Children (Basel). 2018 Jul 26;5(8). pii: E102. doi: 10.3390/children5080102. Eckert M1, Anheyer M2. Author information 1 Kinderkrankenhaus St. Marien, 84036 Landshut, Germany. firstname.lastname@example.org. 2 Elisabeth Krankenhaus, 45138 Essen, Germany. email@example.com. Abstract Pediatric integrative medicine focuses on the whole child and the environment in which the child grows up during the treatment of a child's illness. Nowadays, many different treatment modalities are applied even in children, and doctors need to know about them and, ideally, be able to apply different approaches in the process of treating a child themselves. The program Pediatric Integrative Medicine in Residency (PIMR) already provides residents with several tools to provide this kind of service for the child. In our PIMR pilot program in Germany, we chose to diversify our knowledge about treatment and prevention options by visiting a Kneipp-certified kindergarten in Germany. The philosophy of Sebastian Kneipp focuses on five pillars of health, which incorporate aspects of prevention, self-awareness, self-responsibility, and consciousness of health by means of hydrotherapy, herbal medicine, exercise, nutrition, and lifestyle-medicine. These are being taught to the children during the early years they spend in kindergarten, and represent integral parts of integrative medicine. Integration of Kneipp-based health programs within a kindergarten setting can work well and provides an effective means of early prevention education in childhood. KEYWORDS: Kneipp; PIMR; kindergarten
Andrographis paniculata (Chuān Xīn Lián) for symptomatic relief of acute respiratory tract infections in adults and children: A systematic review and meta-analysis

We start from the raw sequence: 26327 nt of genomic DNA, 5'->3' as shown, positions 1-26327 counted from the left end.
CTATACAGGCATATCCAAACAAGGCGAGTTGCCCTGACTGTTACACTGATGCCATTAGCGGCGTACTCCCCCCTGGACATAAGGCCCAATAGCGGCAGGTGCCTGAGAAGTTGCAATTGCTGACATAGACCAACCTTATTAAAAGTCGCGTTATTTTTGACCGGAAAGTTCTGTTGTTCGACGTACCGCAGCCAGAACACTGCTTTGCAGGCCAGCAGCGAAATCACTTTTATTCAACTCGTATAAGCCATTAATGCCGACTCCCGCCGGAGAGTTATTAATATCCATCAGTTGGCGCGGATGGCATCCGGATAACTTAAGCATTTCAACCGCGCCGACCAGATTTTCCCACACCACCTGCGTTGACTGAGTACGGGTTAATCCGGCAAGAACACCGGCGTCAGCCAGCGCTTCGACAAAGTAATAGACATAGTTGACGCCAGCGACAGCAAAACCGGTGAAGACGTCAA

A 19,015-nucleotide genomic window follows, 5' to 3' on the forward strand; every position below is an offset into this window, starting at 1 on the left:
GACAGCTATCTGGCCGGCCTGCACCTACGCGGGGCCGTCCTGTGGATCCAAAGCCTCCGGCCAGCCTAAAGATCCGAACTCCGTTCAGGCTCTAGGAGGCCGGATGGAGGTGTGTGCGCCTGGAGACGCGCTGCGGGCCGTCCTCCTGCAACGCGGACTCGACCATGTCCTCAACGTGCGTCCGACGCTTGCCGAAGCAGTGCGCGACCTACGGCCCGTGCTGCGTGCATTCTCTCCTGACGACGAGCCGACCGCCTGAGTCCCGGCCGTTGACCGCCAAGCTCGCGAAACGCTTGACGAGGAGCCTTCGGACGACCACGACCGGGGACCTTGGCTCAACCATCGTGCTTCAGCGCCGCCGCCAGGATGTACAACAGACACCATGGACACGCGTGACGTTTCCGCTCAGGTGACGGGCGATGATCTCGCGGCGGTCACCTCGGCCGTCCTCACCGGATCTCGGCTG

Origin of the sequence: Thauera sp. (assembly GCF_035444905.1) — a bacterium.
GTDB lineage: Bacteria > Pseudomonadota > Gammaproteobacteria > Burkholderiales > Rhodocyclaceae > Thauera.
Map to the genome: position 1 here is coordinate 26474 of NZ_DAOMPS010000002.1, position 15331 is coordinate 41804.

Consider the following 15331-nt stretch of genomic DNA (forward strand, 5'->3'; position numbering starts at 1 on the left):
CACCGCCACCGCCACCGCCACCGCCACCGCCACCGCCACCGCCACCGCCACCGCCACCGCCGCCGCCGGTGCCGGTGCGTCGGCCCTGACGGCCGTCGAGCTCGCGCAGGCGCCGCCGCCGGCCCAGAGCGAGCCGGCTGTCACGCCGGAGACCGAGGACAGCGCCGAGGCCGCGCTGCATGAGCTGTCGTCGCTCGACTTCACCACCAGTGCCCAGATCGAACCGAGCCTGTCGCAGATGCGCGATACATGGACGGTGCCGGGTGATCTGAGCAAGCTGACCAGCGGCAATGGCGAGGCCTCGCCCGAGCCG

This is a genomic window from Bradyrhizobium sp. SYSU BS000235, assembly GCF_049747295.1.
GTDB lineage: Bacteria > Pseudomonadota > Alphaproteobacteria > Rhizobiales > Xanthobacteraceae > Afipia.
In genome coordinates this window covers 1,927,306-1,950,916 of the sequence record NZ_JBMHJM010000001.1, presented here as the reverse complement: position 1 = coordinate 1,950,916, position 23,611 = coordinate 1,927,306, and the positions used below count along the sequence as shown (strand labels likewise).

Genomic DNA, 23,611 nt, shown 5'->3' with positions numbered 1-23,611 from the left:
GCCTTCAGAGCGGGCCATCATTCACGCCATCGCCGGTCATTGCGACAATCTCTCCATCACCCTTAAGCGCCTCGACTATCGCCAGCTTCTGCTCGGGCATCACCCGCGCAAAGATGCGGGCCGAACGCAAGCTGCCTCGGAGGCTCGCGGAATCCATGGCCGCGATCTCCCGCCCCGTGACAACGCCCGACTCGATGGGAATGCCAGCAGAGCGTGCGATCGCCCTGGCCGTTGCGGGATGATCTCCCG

PLoS One. 2017 Aug 4;12(8):e0181780. doi: 10.1371/journal.pone.0181780. eCollection 2017. . Hu XY1, Wu RH2, Logue M1, Blondel C3, Lai LYW1, Stuart B1, Flower A1, Fei YT2, Moore M1, Shepherd J4, Liu JP2, Lewith G1. Author information 1 Primary Care and Population Sciences, Aldermoor Health Centre, Southampton, United Kingdom. 2 Centre for Evidence-Based Chinese Medicine, Beijing University of Chinese Medicine, Beijing, China. 3 AgroParisTech, Paris Institute of Technology for Life, Food and Environmental Sciences, Paris, France. 4 Southampton Health Technology Assessments Centre (SHTAC), Faculty of Medicine, University of Southampton, Southampton, United Kingdom. Abstract INTRODUCTION: Antimicrobial resistance (AMR) is a substantial threat to public health. Safe and effective alternatives are required to reduce unnecessary antibiotic prescribing. Andrographis Paniculata (A. Paniculata, Chuān Xīn Lián) has traditionally been used in Indian and Chinese herbal medicine for cough, cold and influenza, suggesting a role in respiratory tract infections (RTIs). This systematic review aimed to evaluate the clinical effectiveness and safety of A. Paniculata for symptoms of acute RTIs (ARTIs). MATERIALS AND METHODS: English and Chinese databases were searched from their inception to March 2016 for randomised controlled trials (RCTs) evaluating oral A. Paniculata without language barriers (Protocol ID: CRD42016035679). The primary outcomes were improvement in ARTI symptoms and adverse events (AEs). A random effects model was used to pool the mean differences and risk ratio with 95% CI reported. Methodological quality was evaluated using the Cochrane risk of bias tool; two reviewers independently screened eligibility and extracted data. RESULTS: Thirty-three RCTs (7175 patients) were included. Most trials evaluated A. Paniculata (as a monotherapy and as a herbal mixture) provided commercially but seldom reported manufacturing or quality control details. A. Paniculata improved cough (n = 596, standardised mean difference SMD: -0.39, 95% confidence interval CI [-0.67, -0.10]) and sore throat (n = 314, SMD: -1.13, 95% CI [-1.37, -0.89]) when compared with placebo. A. Paniculata (alone or plus usual care) has a statistically significant effect in improving overall symptoms of ARTIs when compared to placebo, usual care, and other herbal therapies. Evidence also suggested that A. Paniculata (alone or plus usual care) shortened the duration of cough, sore throat and sick leave/time to resolution when compared versus usual care. No major AEs were reported and minor AEs were mainly gastrointestinal. The methodological quality of included trials was overall poor. CONCLUSIONS: A. Paniculata appears beneficial and safe for relieving ARTI symptoms and shortening time to symptom resolution. However, these findings should be interpreted cautiously owing to poor study quality and heterogeneity. Well-designed trials evaluating the effectiveness and potential to reduce antibiotic use of A. Paniculata are warranted. PMID: 28783743 PMCID: PMC5544222 DOI: 10.1371/journal.pone.0181780 [Indexed for MEDLINE] Free PMC Article